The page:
**?**’ wildcard characters included in the**VLOOKUP()**before executing the function. Because the wildcard represents a single character.

### Frequently Asked Questions (FAQs)

**1. Do VLOOKUP wildcards work with IF statements in Excel?**

The **VLOOKUP** wildcards do not work with **IF **statements in Excel if we use the wildcards directly in the **IF()**.

However, we can use the wildcards inside the **VLOOKUP()** function. And then, we can apply the wildcard-based **VLOOKUP() **with the **IF()** to achieve the desired results.

For example, the first table lists students and their test scores.

Now, assume we have to update the test scores for the students listed in the second table using the first dataset. And we must display the **Data Not Found** message in the target cell if the data of the specified student is not in the first table. Assume the target cells are H3:H5.

Then, here is how to use the wildcard-based **VLOOKUP()** in the **IF()** in the target cells.**• Step 1: **Choose cell H3, enter the wildcard-based **VLOOKUP()** inside the **IF()**, and press **Enter**.*=IF(IFERROR(VLOOKUP(“*”&G3&”*”,$C$3:$D$12,2,0),0),VLOOKUP(“*”&G3&”*”,$C$3:$D$12,2,0),”Data Not Found”)*

Here is how the formula works.

First, the **IF()** checks the given condition, which is a **VLOOKUP() **within the **IFERROR()**. So, the **VLOOKUP()** accepts the **lookup_value** argument as **“*”&G3&”*”**. It indicates that the function must consider the lookup value to be the cell G3 value, **Freda**, with any number of characters before and after it.

Next, the function tries finding a cell in the first column in the lookup range C3:D12, containing the cell G3 value, with the additional characters preceding and succeeding it. And it locates the match in cell C8.

Thus, it returns the value in the same row of column D, the cell D8 value, **95**, as the required test score in the target cell.

Next, the **IFERROR()** checks if the **VLOOKUP()** output is an error value. And since it is not, the **IFERROR()** returns **95** as the output.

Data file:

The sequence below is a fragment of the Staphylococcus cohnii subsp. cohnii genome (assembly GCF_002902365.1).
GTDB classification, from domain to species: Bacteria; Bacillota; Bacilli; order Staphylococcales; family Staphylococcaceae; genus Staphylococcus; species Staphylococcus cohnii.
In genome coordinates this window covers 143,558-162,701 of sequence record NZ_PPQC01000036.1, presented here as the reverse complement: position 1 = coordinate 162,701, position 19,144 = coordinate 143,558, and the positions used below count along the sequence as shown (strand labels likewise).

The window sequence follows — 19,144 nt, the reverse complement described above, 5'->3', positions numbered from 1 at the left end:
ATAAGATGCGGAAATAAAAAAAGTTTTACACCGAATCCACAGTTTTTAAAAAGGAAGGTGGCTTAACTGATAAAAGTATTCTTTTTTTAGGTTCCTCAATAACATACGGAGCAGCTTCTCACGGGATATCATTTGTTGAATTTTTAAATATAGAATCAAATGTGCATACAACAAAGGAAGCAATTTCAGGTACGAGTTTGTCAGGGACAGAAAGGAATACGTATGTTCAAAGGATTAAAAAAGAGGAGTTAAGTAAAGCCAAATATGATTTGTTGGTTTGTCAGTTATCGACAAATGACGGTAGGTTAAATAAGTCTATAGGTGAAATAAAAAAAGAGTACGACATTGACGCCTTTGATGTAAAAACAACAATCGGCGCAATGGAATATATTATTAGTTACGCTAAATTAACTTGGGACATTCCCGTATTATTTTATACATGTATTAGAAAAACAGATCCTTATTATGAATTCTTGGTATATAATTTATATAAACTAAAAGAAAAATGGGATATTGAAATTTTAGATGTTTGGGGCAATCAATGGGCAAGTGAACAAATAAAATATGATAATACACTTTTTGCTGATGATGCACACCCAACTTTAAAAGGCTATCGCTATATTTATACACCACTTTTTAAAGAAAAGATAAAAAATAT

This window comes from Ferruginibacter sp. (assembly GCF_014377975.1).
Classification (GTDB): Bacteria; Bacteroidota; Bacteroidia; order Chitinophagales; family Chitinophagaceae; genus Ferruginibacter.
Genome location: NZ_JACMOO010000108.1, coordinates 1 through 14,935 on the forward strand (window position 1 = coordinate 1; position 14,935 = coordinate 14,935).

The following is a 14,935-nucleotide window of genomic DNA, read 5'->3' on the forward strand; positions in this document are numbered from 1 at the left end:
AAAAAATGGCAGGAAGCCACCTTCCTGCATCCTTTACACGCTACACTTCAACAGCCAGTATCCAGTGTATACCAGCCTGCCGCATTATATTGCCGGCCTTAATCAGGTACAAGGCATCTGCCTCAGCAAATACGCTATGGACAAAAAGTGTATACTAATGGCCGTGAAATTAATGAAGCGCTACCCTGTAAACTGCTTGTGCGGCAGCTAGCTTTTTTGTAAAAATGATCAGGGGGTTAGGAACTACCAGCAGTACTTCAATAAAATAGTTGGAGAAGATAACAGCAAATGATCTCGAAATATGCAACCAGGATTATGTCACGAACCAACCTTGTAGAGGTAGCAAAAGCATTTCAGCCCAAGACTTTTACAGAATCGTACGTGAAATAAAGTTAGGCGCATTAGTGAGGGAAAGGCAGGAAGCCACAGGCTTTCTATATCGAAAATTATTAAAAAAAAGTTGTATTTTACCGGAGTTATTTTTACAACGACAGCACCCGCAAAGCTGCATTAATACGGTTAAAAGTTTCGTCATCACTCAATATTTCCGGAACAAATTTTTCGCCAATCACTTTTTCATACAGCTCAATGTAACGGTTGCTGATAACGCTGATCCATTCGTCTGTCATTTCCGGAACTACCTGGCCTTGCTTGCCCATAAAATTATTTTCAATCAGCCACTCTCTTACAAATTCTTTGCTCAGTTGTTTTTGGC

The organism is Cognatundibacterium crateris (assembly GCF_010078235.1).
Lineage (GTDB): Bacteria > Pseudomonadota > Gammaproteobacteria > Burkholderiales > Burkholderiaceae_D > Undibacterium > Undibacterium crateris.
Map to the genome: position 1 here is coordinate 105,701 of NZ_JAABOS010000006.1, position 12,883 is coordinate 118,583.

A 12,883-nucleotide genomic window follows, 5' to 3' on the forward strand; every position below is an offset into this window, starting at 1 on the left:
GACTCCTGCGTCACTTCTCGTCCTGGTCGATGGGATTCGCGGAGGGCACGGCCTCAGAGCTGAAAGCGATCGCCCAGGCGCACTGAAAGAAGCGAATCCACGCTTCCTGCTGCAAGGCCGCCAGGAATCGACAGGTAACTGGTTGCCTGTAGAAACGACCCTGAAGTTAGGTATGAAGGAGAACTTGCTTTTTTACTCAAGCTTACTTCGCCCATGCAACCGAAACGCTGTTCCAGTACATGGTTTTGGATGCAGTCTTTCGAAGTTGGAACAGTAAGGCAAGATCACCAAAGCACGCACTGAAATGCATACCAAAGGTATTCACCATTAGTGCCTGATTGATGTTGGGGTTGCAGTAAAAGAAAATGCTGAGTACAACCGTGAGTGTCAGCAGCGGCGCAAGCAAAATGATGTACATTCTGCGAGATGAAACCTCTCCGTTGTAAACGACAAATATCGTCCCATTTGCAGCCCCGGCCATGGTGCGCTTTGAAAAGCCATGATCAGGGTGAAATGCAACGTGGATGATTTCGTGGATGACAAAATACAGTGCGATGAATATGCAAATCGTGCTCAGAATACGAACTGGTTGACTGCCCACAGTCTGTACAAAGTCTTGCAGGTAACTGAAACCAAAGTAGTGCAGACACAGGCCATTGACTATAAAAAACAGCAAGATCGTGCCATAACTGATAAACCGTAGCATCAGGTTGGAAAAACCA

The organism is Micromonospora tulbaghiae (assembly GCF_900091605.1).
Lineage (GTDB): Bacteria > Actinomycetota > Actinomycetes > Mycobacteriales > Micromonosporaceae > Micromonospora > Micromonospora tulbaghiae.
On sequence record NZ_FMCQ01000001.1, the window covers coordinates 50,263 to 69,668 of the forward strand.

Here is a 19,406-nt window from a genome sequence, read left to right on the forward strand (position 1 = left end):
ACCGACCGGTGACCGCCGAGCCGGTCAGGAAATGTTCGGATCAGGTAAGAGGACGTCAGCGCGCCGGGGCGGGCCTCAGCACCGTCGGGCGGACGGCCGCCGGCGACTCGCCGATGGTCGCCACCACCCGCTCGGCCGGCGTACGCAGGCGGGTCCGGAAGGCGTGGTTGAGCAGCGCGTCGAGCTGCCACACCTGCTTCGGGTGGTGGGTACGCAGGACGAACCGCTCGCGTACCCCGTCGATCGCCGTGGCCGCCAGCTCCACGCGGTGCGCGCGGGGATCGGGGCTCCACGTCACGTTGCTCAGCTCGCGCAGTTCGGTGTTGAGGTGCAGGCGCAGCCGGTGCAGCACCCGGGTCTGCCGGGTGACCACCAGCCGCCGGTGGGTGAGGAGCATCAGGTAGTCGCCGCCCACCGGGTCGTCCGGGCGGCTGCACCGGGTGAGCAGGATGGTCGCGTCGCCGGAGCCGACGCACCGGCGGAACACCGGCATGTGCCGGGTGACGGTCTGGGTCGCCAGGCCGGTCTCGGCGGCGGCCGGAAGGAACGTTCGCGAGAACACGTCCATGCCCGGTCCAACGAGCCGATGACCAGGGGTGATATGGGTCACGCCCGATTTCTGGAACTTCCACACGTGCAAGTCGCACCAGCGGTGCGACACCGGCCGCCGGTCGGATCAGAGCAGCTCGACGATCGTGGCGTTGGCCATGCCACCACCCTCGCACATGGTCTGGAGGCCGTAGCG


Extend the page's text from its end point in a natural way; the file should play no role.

Further, as the **IF()** condition is a non-zero value, **95**, the condition holds. And thus, the **IF()** returns the **TRUE **value, which is again the same **VLOOKUP()**, provided as the **IF()** condition. And thus, the **VLOOKUP()** returns the value of **95**. And it is the **IF() **output in the target cell.**• Step 2: **Drag the fill handle till cell H5 to update the formula in the remaining target cells.

We see that the formulas give the desired results in cells H3:H4.

However, in cell H5, the **VLOOKUP()** output is the **#N/A** error. And the reason is that, even with the wildcard character, ‘*****’, the **VLOOKUP()** cannot find a match for the lookup value, cited in cell G3, in the lookup column. And hence, the **IFERROR()** returns **0** in the place of the **#N/A **error.

Finally, as **0** indicates the **IF()** condition is **FALSE**, the function returns the **FALSE **value, “**Data Not Found**”, in the target cell.

**2. How VLOOKUP wildcard is different from XLOOKUP wildcard?**

The **VLOOKUP **wildcard is different from **XLOOKUP **wildcard in the following ways:**• **The **VLOOKUP **wildcard only looks for values on the right side of the lookup column with a partial match. But the **XLOOKUP **wildcard searches for values to the left and right of the lookup column with a partial match.**• **The **VLOOKUP **wildcard finds the lookup value from the top of the lookup column with a partial match. But the search mode in the **XLOOKUP** with the wildcard helps decide whether to start finding the lookup value from the top or bottom of the lookup column with a partial match.

**3. What are the limitations of using VLOOKUP wildcard?**

**• **Typically Excel wildcards can search up to 255 characters, and the **VLOOKUP **wildcard characters are no exception.**• **Using **VLOOKUP **wildcard characters with approximate match (**range_lookup **argument value of **TRUE**) can lead to the **VLOOKUP() **returning an incorrect value. The reason is that the approximate match works only with numeric values.**• **When the lookup value matches multiple values in the lookup range, the **VLOOKUP** wildcard characters may lead the function to return an incorrect value. It is because the function returns the first match it finds, which might not be the desired outcome.

### Download Template

This article must be helpful to understand the **VLOOKUP Wildcard**, with its formula and examples. You can download the template here to use it instantly.